Kershaw Dominates in World Series Opener While Dodgers Lineup Gets Its Kicks

On the opening night of the 2020 World Series, a puzzled nation watched a flagging starter get lit up as he passed the 100-pitch mark and asked, “Why are they leaving that guy in there? He’s cooked!” To the relief of Dodgers fans, the subject in question wasn’t Clayton Kershaw. The three-time Cy Young winner with the rocky postseason record pitched at the top of his game on Tuesday night, dominating the Rays while the Dodgers lineup waited out opposite number Tyler Glasnow and erupted for eight runs in the middle innings. The Dodgers cruised to an 8-3 victory.

Kershaw’s three previous starts of this postseason had offered a classic case of diminishing returns. After spinning eight innings of three-hit shutout ball while striking out a career postseason-high 13 Brewers in Game 2 of the Wild Card Series, he allowed three runs in six innings in Game 2 of the Division Series against the Padres, the last two via back-to-back solo homers by Manny Machado and Eric Hosmer as they faced Kershaw for the third time. In his NLCS Game 4 start against the Braves, which had been pushed back two days due to back spasms, Kershaw allowed just one run and four hits over the first five innings and 61 pitches, but when the lineup turned over, the dangerous Ronald Acuña Jr., Freddie Freeman, and Marcell Ozuna all reached base — the last two via balls hit at 105 mph or higher — opening the floodgates to a seven-run inning in what became a 10-2 rout.

From the Dodgers’ side, this outing was hardly as fraught. While Kershaw allowed two of the first three Rays he faced to reach base via a Yandy Díaz single and a Randy Arozarena walk, he struck out Hunter Renfroe on a curveball in the dirt — his only swing and miss from among his 20 first-inning pitches — and made a good defensive play on a Manuel Margot dribbler to escape. That began a run of 13 straight Rays retired; he didn’t need more than 14 pitches in any of his other five innings, and three times needed 11 or fewer. His 92.5 mph first-inning fastball velocity boded well; it was just 0.1 off his season high, set in that Wild Card Series start, and matched his Division Series start. By comparison, he was at a season-low 90.7 mph in the first inning of his NLCS start.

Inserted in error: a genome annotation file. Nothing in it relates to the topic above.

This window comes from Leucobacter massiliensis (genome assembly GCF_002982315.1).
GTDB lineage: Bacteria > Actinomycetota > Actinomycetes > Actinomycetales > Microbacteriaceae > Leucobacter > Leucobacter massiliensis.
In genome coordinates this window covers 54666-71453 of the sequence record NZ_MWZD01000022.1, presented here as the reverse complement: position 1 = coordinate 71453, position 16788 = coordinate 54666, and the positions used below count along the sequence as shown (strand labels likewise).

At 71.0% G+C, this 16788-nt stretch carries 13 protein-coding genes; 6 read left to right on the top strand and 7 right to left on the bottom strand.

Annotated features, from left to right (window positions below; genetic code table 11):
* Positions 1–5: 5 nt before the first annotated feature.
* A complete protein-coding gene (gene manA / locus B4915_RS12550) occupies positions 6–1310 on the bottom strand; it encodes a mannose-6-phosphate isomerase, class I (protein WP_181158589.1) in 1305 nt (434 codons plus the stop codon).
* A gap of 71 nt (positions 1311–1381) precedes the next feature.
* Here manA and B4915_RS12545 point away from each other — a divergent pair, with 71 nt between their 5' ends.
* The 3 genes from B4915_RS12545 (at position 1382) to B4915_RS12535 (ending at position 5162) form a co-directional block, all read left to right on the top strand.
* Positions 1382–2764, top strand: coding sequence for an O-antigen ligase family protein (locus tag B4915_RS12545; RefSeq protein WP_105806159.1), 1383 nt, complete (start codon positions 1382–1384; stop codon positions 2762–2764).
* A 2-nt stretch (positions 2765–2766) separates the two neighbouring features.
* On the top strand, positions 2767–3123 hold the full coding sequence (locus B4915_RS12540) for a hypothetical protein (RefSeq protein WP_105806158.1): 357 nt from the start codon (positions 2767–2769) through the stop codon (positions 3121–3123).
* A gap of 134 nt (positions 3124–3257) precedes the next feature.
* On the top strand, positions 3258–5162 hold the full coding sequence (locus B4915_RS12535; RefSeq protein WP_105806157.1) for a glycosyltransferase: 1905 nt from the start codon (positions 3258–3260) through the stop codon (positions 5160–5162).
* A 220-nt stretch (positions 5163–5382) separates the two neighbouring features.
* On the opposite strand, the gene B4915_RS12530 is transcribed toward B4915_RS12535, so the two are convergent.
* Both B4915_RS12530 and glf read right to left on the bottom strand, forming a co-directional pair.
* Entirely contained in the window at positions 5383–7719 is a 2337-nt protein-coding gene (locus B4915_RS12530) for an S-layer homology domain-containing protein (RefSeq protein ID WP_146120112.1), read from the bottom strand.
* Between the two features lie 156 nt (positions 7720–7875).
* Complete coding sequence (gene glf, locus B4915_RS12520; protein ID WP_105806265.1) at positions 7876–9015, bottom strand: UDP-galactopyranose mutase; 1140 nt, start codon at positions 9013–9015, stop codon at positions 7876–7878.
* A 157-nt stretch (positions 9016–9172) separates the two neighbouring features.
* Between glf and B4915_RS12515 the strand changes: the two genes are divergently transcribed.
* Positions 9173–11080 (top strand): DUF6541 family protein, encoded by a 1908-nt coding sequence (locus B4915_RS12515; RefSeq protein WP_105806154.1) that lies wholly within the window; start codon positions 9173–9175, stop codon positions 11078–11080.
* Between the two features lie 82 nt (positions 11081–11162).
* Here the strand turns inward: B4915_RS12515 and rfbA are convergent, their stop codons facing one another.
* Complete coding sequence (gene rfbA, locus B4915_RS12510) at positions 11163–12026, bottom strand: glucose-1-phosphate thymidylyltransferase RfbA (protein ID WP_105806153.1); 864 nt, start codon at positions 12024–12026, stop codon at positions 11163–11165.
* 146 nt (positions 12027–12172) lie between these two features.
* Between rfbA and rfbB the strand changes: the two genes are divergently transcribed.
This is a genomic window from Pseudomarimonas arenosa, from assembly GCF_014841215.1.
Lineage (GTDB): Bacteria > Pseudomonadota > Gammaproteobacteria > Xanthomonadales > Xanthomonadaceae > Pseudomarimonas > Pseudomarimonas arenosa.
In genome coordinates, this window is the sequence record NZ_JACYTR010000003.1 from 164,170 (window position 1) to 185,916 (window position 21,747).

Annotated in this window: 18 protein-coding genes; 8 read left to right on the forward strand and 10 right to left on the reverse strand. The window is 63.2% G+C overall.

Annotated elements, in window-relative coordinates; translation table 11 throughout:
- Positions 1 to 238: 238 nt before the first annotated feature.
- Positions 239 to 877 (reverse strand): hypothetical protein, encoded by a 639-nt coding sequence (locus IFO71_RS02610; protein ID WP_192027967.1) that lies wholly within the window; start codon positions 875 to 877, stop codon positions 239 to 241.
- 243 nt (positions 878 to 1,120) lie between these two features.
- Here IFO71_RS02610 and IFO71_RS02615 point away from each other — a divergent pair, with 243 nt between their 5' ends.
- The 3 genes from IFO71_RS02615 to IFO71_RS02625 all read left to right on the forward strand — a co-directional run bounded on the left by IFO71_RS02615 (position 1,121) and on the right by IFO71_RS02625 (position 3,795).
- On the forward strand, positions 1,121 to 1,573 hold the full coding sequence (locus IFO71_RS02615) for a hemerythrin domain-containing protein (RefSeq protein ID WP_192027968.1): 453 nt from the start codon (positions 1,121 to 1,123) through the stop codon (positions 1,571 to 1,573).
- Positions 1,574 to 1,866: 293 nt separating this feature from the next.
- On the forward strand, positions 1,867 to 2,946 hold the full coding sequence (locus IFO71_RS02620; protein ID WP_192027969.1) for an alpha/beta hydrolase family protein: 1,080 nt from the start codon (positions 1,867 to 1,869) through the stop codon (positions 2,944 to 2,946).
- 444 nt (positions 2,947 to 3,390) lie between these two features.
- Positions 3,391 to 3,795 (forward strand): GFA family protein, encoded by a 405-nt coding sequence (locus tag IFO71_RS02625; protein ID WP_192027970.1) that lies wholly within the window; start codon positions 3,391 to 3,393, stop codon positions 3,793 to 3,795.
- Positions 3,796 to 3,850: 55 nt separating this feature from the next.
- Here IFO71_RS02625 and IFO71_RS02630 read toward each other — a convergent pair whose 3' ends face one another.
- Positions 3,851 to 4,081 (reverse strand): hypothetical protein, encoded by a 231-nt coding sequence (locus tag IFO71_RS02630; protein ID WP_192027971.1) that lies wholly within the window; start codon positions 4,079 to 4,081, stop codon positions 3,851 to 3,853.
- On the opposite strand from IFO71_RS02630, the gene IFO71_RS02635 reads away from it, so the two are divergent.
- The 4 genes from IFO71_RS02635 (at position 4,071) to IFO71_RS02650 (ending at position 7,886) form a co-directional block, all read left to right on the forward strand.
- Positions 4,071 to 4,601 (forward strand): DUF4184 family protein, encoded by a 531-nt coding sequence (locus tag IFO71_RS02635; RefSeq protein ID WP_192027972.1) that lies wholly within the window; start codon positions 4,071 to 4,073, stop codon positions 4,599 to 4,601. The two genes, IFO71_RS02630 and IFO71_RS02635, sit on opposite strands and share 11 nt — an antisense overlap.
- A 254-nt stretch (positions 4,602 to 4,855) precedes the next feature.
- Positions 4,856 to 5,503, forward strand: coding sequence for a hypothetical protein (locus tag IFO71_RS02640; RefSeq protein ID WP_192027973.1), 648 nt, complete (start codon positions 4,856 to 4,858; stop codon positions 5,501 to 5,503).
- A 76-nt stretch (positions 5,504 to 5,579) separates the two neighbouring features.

Kershaw got just one swing and miss from among the first 10 sliders he threw, that for strike three against Willy Adames to start the second. He proceeded to establish the slider in the third inning, getting five swings and misses on the pitch while using it to strike out both Mike Zunino and Brandon Lowe, then whiffing Arozarena and Margot with the pitch in the fourth, and Adames again in the fifth. That last strikeout was the 200th of Kershaw’s postseason career, moving him past John Smoltz (who sent his congratulations from the Fox booth) into second place behind Justin Verlander, with 205. No sooner had that happened when Kevin Kiermaier ended Kershaw’s streak of 13 straight batters retired with a 382-foot solo homer to right field. By that point, however, the Dodgers had the lead thanks to a two-run fourth-inning homer by Cody Bellinger, his fourth of the postseason. More on that momentarily.

Through the first three innings, Glasnow had matched zeroes with Kershaw, working around a one-out walk of Corey Seager in the first inning, a two-out single by Chris Taylor in the second, and a two-out walk of Seager in the third. His fastball popped as high as 100.8 mph, and he’d rung up five strikeouts, three via his curve and two via heat that left Mookie Betts shaking his head: